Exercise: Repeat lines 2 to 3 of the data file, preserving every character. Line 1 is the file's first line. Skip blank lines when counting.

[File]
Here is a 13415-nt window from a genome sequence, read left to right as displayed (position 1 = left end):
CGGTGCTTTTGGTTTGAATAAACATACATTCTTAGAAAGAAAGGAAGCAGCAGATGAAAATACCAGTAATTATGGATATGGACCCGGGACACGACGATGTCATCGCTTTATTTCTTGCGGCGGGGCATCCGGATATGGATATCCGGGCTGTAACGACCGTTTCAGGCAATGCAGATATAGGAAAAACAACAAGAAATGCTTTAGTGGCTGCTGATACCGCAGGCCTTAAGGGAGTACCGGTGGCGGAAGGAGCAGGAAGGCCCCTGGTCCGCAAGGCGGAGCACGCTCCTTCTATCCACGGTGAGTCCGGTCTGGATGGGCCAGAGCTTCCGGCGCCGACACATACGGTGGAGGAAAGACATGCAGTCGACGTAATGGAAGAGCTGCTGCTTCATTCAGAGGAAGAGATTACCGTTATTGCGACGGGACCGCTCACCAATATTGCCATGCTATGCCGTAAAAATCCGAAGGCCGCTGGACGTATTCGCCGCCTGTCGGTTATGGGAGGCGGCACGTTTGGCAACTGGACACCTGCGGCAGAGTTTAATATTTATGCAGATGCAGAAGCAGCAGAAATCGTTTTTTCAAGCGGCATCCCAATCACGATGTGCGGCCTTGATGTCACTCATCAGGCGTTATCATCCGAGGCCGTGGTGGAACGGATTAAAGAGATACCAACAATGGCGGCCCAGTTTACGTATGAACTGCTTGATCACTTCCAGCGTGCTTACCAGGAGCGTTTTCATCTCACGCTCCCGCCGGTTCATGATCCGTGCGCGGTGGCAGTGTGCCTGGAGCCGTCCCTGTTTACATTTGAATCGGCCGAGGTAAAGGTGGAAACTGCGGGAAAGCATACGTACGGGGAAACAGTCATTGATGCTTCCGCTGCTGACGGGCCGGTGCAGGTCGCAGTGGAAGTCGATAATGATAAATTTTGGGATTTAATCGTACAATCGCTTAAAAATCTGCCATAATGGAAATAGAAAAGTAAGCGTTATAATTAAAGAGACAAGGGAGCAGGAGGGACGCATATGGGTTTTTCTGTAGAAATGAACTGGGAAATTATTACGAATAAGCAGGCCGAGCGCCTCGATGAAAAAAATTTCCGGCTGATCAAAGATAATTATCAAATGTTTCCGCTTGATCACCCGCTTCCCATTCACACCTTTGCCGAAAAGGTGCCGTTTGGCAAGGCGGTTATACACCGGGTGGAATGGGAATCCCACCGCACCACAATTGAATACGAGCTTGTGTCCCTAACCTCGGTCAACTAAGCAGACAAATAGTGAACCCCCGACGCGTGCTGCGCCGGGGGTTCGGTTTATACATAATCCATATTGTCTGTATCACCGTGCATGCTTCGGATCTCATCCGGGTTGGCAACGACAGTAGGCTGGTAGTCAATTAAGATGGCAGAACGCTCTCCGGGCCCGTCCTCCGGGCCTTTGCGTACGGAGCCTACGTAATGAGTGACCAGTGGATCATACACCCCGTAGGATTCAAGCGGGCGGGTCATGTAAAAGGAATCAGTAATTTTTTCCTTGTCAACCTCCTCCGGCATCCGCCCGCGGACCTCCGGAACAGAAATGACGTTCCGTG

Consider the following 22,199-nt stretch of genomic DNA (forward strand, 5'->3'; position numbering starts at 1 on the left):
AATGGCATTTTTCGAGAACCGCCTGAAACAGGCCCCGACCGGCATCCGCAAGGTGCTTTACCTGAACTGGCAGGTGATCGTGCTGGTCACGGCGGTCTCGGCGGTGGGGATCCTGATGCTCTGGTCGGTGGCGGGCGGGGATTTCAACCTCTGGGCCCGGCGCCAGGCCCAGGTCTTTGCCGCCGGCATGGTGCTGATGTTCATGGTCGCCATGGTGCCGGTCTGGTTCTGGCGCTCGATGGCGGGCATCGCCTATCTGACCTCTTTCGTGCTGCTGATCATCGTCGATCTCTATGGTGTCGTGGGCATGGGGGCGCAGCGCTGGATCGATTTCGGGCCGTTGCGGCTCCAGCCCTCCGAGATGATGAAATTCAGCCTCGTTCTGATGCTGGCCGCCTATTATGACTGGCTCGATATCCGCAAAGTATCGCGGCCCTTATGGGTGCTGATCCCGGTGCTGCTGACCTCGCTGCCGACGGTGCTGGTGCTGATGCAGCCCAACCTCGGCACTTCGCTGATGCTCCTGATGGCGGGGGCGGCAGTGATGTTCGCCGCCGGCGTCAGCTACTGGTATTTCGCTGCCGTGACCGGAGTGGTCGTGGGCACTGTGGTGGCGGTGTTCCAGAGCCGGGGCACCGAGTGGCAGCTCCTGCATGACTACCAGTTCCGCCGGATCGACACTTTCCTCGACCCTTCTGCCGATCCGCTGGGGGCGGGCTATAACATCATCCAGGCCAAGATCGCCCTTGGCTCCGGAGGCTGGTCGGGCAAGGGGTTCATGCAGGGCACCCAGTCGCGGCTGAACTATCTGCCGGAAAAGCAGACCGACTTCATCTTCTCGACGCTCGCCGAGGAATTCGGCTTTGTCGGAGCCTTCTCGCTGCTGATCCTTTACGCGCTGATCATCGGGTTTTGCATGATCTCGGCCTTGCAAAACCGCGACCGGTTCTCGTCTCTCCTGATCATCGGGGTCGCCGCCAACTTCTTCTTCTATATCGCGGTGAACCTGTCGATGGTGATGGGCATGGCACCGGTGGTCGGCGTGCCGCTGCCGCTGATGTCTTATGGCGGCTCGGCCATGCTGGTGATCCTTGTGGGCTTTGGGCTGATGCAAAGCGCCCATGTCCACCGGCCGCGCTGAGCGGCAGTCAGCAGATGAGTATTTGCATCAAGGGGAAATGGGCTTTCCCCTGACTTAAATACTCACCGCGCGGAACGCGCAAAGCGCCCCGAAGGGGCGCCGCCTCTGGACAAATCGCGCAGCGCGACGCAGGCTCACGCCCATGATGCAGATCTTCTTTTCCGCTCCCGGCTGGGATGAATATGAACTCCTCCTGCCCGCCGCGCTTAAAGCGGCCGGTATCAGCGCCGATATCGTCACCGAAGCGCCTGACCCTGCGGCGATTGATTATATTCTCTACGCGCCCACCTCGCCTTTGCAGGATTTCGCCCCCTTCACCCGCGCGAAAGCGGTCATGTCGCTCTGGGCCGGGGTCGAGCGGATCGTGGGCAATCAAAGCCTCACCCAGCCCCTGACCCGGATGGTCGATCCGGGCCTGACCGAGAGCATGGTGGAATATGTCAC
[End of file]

CGGTGCTTTTGGTTTGAATAAACATACATTCTTAGAAAGAAAGGAAGCAGCAGATGAAAATACCAGTAATTATGGATATGGACCCGGGACACGACGATGTCATCGCTTTATTTCTTGCGGCGGGGCATCCGGATATGGATATCCGGGCTGTAACGACCGTTTCAGGCAATGCAGATATAGGAAAAACAACAAGAAATGCTTTAGTGGCTGCTGATACCGCAGGCCTTAAGGGAGTACCGGTGGCGGAAGGAGCAGGAAGGCCCCTGGTCCGCAAGGCGGAGCACGCTCCTTCTATCCACGGTGAGTCCGGTCTGGATGGGCCAGAGCTTCCGGCGCCGACACATACGGTGGAGGAAAGACATGCAGTCGACGTAATGGAAGAGCTGCTGCTTCATTCAGAGGAAGAGATTACCGTTATTGCGACGGGACCGCTCACCAATATTGCCATGCTATGCCGTAAAAATCCGAAGGCCGCTGGACGTATTCGCCGCCTGTCGGTTATGGGAGGCGGCACGTTTGGCAACTGGACACCTGCGGCAGAGTTTAATATTTATGCAGATGCAGAAGCAGCAGAAATCGTTTTTTCAAGCGGCATCCCAATCACGATGTGCGGCCTTGATGTCACTCATCAGGCGTTATCATCCGAGGCCGTGGTGGAACGGATTAAAGAGATACCAACAATGGCGGCCCAGTTTACGTATGAACTGCTTGATCACTTCCAGCGTGCTTACCAGGAGCGTTTTCATCTCACGCTCCCGCCGGTTCATGATCCGTGCGCGGTGGCAGTGTGCCTGGAGCCGTCCCTGTTTACATTTGAATCGGCCGAGGTAAAGGTGGAAACTGCGGGAAAGCATACGTACGGGGAAACAGTCATTGATGCTTCCGCTGCTGACGGGCCGGTGCAGGTCGCAGTGGAAGTCGATAATGATAAATTTTGGGATTTAATCGTACAATCGCTTAAAAATCTGCCATAATGGAAATAGAAAAGTAAGCGTTATAATTAAAGAGACAAGGGAGCAGGAGGGACGCATATGGGTTTTTCTGTAGAAATGAACTGGGAAATTATTACGAATAAGCAGGCCGAGCGCCTCGATGAAAAAAATTTCCGGCTGATCAAAGATAATTATCAAATGTTTCCGCTTGATCACCCGCTTCCCATTCACACCTTTGCCGAAAAGGTGCCGTTTGGCAAGGCGGTTATACACCGGGTGGAATGGGAATCCCACCGCACCACAATTGAATACGAGCTTGTGTCCCTAACCTCGGTCAACTAAGCAGACAAATAGTGAACCCCCGACGCGTGCTGCGCCGGGGGTTCGGTTTATACATAATCCATATTGTCTGTATCACCGTGCATGCTTCGGATCTCATCCGGGTTGGCAACGACAGTAGGCTGGTAGTCAATTAAGATGGCAGAACGCTCTCCGGGCCCGTCCTCCGGGCCTTTGCGTACGGAGCCTACGTAATGAGTGACCAGTGGATCATACACCCCGTAGGATTCAAGCGGGCGGGTCATGTAAAAGGAATCAGTAATTTTTTCCTTGTCAACCTCCTCCGGCATCCGCCCGCGGACCTCCGGAACAGAAATGACGTTCCGTG

Consider the following 22,199-nt stretch of genomic DNA (forward strand, 5'->3'; position numbering starts at 1 on the left):